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Residence halls of the future: Part 2

Teaching and learning are changing, here are four more trends shaping the future campus

The Robert R. Shaw Center for STEAM in Katy, Texas

By Sean J. Studzinski, AIA (Plano, Texas) with William J. Zeller, Ph.D., of Scion Group

In Part One of this series, we discussed three trends that are influencing the residence hall of the future: technological pressures, economic pressures, and new funding models for spaces.

Here are four additional trends that will help us look at the college/university experience more holistically.

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    1.   Prioritizing interpersonal skill development

There’s another dimension to preparing students to work in the real world: the human dimension. Employers report that only 30 percent of graduates have the teamwork skills they require upon graduation, while 64 percent of graduates think they do. Higher education needs to address this people-skills gap. Research from 2011, led by Sara H. Konrath of the University of Michigan at Ann Arbor and published online in Personality and Social Psychology Review, found that college students’ self-reported empathy has declined since 1980, with an especially steep drop in the past 10 years. Almost 75 percent of students in 2011 rated themselves as less empathic than the average student 30 years earlier.

Employers and parents of tech generation students are expecting that the college experience will build their interpersonal skills—and empathy. New research has shown that social learning and out-of-class learning are crucial in academic and professional success—especially in fields that prize innovation. Why have a residential campus? One answer is to develop those interpersonal and social skills.

The Southwest Association of College and University Housing Officers International says “Living on campus gives students an academic edge by earning higher grades, providing opportunities for learning communities and faculty access, and promotes their future growth by helping them stay connected to the college environment.” Add developing interpersonal skills to that list, and the bricks and sticks campus and residence hall is more relevant than ever.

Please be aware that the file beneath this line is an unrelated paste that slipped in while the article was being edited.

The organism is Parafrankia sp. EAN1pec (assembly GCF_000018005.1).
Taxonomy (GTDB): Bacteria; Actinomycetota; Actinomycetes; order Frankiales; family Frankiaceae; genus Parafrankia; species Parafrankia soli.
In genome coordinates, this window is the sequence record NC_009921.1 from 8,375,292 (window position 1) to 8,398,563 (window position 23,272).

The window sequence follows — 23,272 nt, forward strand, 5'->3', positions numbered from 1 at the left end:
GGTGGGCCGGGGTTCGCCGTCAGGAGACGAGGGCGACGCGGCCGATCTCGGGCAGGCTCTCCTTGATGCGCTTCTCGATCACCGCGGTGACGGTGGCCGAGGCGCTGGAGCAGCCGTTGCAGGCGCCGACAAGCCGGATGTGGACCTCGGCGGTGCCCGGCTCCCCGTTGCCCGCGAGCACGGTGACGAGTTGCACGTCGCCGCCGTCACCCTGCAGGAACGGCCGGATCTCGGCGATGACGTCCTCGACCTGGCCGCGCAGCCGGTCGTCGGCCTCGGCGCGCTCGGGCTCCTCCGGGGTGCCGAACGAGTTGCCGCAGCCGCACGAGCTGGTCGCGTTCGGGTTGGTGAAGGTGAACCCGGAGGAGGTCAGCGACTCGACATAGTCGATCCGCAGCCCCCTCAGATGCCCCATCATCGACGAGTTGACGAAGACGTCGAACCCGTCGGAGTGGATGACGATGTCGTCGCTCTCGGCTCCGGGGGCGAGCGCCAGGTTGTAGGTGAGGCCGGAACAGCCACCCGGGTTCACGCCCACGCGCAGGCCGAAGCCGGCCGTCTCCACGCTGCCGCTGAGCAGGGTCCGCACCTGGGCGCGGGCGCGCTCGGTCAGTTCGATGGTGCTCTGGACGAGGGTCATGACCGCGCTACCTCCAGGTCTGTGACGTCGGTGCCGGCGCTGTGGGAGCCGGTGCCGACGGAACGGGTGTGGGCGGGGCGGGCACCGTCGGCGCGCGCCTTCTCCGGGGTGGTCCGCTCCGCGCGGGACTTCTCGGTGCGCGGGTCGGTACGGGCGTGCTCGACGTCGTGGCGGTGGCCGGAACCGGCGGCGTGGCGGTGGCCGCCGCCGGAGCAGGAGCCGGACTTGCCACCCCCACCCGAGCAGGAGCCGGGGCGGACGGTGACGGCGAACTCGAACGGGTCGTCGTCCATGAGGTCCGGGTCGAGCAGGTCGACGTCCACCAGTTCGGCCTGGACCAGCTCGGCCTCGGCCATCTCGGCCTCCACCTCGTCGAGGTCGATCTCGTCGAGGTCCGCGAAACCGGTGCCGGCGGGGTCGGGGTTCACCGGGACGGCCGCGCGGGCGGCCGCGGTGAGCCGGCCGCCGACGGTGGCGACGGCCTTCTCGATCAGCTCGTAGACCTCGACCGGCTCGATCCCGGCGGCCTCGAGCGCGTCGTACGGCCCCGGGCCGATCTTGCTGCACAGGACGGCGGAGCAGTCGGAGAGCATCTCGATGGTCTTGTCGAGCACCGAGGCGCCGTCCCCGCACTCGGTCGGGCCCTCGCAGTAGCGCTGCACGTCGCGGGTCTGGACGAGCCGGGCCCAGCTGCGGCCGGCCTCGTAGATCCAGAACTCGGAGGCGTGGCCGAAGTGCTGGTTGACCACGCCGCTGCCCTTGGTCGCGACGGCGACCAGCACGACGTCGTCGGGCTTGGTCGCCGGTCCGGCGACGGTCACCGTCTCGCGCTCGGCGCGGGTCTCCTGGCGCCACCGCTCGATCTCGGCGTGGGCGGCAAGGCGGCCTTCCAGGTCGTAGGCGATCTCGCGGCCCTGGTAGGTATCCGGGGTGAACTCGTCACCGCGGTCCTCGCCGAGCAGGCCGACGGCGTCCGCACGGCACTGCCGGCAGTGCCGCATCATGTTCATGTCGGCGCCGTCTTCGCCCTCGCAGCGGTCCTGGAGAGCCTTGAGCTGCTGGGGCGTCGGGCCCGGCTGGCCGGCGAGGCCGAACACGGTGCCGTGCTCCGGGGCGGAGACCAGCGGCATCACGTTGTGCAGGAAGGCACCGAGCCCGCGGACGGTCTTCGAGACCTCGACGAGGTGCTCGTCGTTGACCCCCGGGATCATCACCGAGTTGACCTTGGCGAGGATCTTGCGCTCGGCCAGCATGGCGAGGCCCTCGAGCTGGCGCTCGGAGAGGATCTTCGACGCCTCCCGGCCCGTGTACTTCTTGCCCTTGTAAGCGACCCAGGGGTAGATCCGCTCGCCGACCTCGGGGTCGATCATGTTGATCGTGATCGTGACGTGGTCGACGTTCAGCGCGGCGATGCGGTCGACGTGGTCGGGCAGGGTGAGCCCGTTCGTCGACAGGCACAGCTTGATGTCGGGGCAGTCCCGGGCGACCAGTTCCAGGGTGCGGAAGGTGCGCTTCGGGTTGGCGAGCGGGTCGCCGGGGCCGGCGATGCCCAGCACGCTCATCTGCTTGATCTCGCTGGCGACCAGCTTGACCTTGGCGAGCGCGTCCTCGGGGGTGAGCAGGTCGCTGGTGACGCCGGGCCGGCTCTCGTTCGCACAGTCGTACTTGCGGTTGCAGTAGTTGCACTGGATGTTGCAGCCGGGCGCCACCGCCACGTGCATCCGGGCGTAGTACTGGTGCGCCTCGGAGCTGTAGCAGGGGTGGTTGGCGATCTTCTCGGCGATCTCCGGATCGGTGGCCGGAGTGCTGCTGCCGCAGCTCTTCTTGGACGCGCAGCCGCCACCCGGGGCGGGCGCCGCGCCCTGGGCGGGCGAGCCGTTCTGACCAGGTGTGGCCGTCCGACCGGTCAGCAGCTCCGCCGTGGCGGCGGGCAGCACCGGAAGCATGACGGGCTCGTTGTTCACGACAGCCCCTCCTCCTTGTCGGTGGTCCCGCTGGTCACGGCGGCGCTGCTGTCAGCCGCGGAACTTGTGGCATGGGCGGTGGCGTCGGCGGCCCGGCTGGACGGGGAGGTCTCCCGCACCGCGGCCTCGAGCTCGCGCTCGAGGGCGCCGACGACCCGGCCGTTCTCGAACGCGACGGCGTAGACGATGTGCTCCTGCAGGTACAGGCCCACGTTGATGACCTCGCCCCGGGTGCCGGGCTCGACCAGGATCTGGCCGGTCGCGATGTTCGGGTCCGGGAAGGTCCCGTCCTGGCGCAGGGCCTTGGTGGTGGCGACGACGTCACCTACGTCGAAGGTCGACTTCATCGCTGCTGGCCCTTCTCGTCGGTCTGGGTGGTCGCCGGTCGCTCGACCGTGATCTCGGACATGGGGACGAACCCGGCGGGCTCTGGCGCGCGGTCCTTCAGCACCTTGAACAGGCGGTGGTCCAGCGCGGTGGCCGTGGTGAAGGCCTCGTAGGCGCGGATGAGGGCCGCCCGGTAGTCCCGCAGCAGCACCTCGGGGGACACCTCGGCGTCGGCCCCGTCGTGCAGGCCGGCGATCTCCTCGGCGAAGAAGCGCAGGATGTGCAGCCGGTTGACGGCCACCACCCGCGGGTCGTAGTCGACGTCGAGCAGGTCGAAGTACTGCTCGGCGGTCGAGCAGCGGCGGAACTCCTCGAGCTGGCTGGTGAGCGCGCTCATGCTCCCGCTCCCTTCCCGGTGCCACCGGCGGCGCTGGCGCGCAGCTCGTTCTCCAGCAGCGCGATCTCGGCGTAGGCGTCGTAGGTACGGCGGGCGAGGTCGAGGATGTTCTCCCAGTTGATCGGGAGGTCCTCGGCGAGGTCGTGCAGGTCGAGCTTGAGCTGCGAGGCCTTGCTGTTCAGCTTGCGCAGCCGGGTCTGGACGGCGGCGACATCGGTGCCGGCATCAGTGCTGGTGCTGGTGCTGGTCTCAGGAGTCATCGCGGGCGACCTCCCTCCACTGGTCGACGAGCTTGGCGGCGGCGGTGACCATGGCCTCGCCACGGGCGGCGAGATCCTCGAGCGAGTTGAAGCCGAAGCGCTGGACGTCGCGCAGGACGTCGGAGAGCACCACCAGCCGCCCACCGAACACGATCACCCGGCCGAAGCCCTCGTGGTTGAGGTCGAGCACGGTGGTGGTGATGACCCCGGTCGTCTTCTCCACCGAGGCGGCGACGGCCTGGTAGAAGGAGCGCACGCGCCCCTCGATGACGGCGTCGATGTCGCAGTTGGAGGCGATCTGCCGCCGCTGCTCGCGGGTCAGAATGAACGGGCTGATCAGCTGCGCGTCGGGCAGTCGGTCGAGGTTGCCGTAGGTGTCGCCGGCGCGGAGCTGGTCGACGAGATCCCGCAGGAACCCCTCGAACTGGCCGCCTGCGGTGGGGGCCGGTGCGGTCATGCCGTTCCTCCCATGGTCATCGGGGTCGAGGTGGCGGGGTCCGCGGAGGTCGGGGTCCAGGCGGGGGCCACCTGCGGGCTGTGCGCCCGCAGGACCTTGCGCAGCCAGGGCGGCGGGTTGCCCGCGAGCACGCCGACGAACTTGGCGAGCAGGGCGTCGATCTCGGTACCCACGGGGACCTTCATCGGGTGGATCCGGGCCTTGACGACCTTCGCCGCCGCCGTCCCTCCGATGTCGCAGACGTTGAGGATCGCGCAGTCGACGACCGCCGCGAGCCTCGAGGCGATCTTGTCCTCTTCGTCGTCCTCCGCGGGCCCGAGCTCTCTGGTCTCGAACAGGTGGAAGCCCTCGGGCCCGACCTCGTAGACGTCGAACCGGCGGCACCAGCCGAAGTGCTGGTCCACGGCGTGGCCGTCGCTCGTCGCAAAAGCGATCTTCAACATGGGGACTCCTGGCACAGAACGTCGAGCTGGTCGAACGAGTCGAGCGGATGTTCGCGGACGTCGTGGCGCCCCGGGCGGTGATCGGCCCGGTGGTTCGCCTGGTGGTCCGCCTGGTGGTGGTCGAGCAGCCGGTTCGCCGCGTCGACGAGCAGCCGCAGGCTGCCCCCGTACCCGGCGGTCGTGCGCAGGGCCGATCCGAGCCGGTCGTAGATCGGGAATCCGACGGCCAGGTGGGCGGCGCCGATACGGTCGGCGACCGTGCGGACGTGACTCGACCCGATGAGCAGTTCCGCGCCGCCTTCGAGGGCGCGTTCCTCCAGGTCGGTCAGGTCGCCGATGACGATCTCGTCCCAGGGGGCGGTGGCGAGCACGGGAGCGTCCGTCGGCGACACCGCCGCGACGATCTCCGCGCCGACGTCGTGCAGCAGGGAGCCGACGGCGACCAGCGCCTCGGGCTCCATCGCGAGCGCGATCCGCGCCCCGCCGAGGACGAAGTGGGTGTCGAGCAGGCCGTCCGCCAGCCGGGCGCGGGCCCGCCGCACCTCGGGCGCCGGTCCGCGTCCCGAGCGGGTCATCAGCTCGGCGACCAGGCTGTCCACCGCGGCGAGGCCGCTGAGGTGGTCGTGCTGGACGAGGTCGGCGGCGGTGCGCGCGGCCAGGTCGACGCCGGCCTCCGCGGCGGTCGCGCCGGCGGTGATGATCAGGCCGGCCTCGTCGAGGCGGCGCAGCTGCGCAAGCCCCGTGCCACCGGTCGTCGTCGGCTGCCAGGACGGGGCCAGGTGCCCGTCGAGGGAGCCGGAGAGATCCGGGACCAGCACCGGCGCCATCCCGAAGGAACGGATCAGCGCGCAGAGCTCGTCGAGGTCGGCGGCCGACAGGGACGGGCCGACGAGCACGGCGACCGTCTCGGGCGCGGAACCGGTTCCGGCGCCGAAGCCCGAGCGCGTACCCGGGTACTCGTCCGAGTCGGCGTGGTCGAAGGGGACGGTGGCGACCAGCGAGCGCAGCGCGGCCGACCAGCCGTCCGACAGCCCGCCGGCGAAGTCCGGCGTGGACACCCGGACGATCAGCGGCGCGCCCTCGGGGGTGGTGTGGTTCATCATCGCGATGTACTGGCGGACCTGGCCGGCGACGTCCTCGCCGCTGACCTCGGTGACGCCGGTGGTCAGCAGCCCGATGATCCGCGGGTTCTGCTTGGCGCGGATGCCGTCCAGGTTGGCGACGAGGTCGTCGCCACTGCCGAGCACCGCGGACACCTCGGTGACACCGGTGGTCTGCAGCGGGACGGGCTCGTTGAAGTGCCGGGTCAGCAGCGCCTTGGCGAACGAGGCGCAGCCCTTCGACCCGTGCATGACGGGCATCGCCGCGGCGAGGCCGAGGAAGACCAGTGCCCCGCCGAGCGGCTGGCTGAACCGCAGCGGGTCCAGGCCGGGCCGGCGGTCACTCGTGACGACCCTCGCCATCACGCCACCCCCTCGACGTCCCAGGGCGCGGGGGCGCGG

Rockwell Hall at Duquesne University in Pittsburgh, Pennsylvania

     2.  Living Learning Models

Campus leadership can point to Living Learning Models (LLMs) as residential facilities where inside- and outside-of-class learning are integrated and fostered. 

LLMs will continue to develop as a residence hall type that address the technological and interpersonal aspects of learning. In our view, the scale of the LLM must be right-sized for the student’s life experience level. Communities of 25 to 30 students with more traditional two beds per room and community spaces outside the bedroom, with a community bathroom “traditional” set-up, for example, are preferred for freshmen, who are easing into college life and looking to build new relationships. Sophomores and juniors might be housed in a more semi-suite or full-suite style accommodation, which could be a combination of shared or private bedrooms but with a private bathroom, kitchenette, and common space within the suite serving two to four students. Meanwhile, seniors and graduate students looking to transition to professional and/or family life would fit better in apartment-style units with full kitchens.

Campus location of LLMs should be thoughtful. Placing freshmen closer to the academic and student life core of campus is intended to let them absorb campus traditions, participate in clubs and extracurricular activities, and gain that out-of-class experience. Older students move to the edge of campus for increased privacy or for easier access to an off-campus internship and employment. The placement of LLMs can also be affected by their specific academic focus. An engineering-focused LLM, for example, might logically be situated near what were traditionally engineering labs and academic spaces outside the LLM.